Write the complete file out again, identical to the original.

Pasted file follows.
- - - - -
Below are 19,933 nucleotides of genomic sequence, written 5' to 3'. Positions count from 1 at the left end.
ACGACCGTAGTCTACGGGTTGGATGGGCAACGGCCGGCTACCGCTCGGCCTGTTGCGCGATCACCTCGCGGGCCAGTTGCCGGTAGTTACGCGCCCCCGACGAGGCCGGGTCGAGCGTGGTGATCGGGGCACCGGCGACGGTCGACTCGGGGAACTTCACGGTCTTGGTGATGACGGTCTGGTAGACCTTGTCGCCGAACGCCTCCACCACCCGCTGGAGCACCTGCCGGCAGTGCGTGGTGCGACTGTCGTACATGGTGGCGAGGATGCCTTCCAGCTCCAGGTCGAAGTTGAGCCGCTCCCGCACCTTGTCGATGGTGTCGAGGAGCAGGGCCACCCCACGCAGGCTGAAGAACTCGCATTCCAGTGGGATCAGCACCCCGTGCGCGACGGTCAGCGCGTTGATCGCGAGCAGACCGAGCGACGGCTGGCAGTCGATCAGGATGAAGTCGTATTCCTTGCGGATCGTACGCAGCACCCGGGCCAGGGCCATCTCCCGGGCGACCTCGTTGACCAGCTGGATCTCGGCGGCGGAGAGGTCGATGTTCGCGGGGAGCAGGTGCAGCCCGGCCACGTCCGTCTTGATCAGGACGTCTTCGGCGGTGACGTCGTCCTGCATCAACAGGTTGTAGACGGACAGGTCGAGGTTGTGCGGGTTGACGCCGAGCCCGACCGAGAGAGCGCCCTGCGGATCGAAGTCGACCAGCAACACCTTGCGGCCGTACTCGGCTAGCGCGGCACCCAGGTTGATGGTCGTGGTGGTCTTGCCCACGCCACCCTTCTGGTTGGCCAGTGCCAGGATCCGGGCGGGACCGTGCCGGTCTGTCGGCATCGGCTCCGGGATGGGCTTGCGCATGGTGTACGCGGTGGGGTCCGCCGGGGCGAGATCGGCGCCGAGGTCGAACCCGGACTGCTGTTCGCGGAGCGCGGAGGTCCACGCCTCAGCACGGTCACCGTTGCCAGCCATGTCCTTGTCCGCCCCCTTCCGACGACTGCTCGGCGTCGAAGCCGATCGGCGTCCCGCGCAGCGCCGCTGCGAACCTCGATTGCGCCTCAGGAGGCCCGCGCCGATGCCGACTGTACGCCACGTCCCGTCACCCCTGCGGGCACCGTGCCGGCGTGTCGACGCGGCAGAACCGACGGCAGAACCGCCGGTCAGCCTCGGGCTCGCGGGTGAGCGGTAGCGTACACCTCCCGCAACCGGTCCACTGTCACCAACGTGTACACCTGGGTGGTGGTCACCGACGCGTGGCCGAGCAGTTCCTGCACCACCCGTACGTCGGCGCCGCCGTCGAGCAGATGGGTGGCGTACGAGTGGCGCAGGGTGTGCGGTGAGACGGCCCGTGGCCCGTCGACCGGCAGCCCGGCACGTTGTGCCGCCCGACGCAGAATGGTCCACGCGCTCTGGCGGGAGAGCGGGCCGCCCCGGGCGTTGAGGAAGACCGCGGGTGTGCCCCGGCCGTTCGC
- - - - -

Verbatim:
Below are 19,933 nucleotides of genomic sequence, written 5' to 3'. Positions count from 1 at the left end.
ACGACCGTAGTCTACGGGTTGGATGGGCAACGGCCGGCTACCGCTCGGCCTGTTGCGCGATCACCTCGCGGGCCAGTTGCCGGTAGTTACGCGCCCCCGACGAGGCCGGGTCGAGCGTGGTGATCGGGGCACCGGCGACGGTCGACTCGGGGAACTTCACGGTCTTGGTGATGACGGTCTGGTAGACCTTGTCGCCGAACGCCTCCACCACCCGCTGGAGCACCTGCCGGCAGTGCGTGGTGCGACTGTCGTACATGGTGGCGAGGATGCCTTCCAGCTCCAGGTCGAAGTTGAGCCGCTCCCGCACCTTGTCGATGGTGTCGAGGAGCAGGGCCACCCCACGCAGGCTGAAGAACTCGCATTCCAGTGGGATCAGCACCCCGTGCGCGACGGTCAGCGCGTTGATCGCGAGCAGACCGAGCGACGGCTGGCAGTCGATCAGGATGAAGTCGTATTCCTTGCGGATCGTACGCAGCACCCGGGCCAGGGCCATCTCCCGGGCGACCTCGTTGACCAGCTGGATCTCGGCGGCGGAGAGGTCGATGTTCGCGGGGAGCAGGTGCAGCCCGGCCACGTCCGTCTTGATCAGGACGTCTTCGGCGGTGACGTCGTCCTGCATCAACAGGTTGTAGACGGACAGGTCGAGGTTGTGCGGGTTGACGCCGAGCCCGACCGAGAGAGCGCCCTGCGGATCGAAGTCGACCAGCAACACCTTGCGGCCGTACTCGGCTAGCGCGGCACCCAGGTTGATGGTCGTGGTGGTCTTGCCCACGCCACCCTTCTGGTTGGCCAGTGCCAGGATCCGGGCGGGACCGTGCCGGTCTGTCGGCATCGGCTCCGGGATGGGCTTGCGCATGGTGTACGCGGTGGGGTCCGCCGGGGCGAGATCGGCGCCGAGGTCGAACCCGGACTGCTGTTCGCGGAGCGCGGAGGTCCACGCCTCAGCACGGTCACCGTTGCCAGCCATGTCCTTGTCCGCCCCCTTCCGACGACTGCTCGGCGTCGAAGCCGATCGGCGTCCCGCGCAGCGCCGCTGCGAACCTCGATTGCGCCTCAGGAGGCCCGCGCCGATGCCGACTGTACGCCACGTCCCGTCACCCCTGCGGGCACCGTGCCGGCGTGTCGACGCGGCAGAACCGACGGCAGAACCGCCGGTCAGCCTCGGGCTCGCGGGTGAGCGGTAGCGTACACCTCCCGCAACCGGTCCACTGTCACCAACGTGTACACCTGGGTGGTGGTCACCGACGCGTGGCCGAGCAGTTCCTGCACCACCCGTACGTCGGCGCCGCCGTCGAGCAGATGGGTGGCGTACGAGTGGCGCAGGGTGTGCGGTGAGACGGCCCGTGGCCCGTCGACCGGCAGCCCGGCACGTTGTGCCGCCCGACGCAGAATGGTCCACGCGCTCTGGCGGGAGAGCGGGCCGCCCCGGGCGTTGAGGAAGACCGCGGGTGTGCCCCGGCCGTTCGC